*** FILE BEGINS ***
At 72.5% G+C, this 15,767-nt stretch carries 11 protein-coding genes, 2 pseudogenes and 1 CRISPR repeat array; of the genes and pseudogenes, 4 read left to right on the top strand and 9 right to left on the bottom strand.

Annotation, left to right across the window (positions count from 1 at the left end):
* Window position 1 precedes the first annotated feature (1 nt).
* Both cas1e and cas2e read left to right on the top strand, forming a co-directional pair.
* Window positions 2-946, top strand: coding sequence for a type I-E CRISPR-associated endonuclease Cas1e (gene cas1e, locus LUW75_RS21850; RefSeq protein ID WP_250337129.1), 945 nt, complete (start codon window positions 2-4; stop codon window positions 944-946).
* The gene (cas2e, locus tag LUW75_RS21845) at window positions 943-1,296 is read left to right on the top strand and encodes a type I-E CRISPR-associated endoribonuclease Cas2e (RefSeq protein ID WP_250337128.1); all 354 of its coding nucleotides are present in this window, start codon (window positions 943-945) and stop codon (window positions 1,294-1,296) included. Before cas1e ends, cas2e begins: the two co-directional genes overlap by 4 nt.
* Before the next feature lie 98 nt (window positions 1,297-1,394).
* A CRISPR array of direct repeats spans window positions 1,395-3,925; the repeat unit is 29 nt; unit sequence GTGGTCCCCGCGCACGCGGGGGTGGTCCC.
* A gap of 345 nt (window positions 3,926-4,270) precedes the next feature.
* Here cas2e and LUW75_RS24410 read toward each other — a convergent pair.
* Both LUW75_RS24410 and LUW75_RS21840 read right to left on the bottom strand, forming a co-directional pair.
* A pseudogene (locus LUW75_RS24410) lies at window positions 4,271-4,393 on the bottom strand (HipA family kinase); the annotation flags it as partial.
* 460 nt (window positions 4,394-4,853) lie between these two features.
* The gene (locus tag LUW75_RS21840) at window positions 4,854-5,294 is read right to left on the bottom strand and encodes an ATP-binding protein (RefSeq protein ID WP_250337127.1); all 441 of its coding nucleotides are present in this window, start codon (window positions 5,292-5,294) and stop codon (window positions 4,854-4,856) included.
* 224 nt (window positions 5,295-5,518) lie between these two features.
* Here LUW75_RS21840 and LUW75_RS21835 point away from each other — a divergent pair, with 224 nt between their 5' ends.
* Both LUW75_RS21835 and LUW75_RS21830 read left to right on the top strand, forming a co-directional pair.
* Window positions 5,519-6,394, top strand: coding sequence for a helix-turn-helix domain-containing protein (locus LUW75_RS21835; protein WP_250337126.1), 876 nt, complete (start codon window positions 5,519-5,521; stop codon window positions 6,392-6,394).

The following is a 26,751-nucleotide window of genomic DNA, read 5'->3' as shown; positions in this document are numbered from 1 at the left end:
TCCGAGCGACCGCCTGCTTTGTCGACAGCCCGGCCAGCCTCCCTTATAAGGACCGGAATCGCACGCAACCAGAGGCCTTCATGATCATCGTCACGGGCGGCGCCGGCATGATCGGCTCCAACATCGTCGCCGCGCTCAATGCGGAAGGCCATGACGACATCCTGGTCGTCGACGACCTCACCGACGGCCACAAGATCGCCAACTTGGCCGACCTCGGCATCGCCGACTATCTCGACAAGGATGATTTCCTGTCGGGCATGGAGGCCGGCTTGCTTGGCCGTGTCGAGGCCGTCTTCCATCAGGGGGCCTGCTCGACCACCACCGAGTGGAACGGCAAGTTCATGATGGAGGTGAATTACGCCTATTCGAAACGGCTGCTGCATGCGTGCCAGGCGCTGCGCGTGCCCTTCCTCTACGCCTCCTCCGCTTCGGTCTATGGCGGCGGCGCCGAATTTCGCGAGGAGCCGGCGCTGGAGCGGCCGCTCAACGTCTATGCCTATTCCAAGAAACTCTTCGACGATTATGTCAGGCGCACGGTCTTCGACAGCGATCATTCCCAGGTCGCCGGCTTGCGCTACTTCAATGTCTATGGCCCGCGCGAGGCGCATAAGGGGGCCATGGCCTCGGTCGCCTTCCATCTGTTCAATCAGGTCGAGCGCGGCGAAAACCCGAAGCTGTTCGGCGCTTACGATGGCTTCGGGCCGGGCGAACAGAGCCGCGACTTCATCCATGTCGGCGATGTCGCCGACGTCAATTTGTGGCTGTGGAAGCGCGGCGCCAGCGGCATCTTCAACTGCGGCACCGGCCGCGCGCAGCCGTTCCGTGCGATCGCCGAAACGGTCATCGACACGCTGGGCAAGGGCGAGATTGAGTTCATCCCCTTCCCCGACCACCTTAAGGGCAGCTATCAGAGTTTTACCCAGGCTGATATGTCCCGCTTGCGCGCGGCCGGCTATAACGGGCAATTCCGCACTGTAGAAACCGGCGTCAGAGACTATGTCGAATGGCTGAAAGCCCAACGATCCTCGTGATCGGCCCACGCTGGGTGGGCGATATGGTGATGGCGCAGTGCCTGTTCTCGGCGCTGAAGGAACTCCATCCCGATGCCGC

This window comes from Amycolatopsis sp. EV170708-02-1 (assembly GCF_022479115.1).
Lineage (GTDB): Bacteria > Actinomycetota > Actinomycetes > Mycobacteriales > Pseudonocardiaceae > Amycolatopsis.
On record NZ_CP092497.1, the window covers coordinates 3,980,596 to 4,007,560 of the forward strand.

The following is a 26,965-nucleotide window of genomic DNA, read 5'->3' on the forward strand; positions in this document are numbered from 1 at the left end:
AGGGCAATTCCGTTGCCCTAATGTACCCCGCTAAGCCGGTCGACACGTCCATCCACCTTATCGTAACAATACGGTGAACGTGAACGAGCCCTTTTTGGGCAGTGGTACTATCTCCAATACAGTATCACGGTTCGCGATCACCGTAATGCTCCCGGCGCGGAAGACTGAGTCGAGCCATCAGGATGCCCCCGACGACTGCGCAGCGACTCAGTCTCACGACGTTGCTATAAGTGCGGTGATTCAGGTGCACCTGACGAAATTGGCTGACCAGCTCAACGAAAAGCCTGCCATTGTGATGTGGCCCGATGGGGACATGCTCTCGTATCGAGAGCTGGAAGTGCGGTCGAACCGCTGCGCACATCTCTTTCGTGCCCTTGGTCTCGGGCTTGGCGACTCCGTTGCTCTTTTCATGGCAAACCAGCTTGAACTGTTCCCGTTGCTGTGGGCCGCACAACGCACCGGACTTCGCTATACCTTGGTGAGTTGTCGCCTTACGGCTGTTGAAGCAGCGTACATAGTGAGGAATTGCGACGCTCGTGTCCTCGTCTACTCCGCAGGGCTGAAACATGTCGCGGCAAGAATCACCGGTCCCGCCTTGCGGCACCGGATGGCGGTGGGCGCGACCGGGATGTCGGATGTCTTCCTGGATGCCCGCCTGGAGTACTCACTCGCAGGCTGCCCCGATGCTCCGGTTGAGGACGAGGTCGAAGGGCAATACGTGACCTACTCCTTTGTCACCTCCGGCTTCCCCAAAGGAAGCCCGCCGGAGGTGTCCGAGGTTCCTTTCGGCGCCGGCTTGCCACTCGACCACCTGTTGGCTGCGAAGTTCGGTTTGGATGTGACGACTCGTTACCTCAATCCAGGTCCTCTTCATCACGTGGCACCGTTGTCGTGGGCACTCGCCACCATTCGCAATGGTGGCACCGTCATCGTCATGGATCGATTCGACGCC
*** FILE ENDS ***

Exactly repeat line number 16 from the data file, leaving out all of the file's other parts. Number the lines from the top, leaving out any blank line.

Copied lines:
* Here LUW75_RS21840 and LUW75_RS21835 point away from each other — a divergent pair, with 224 nt between their 5' ends.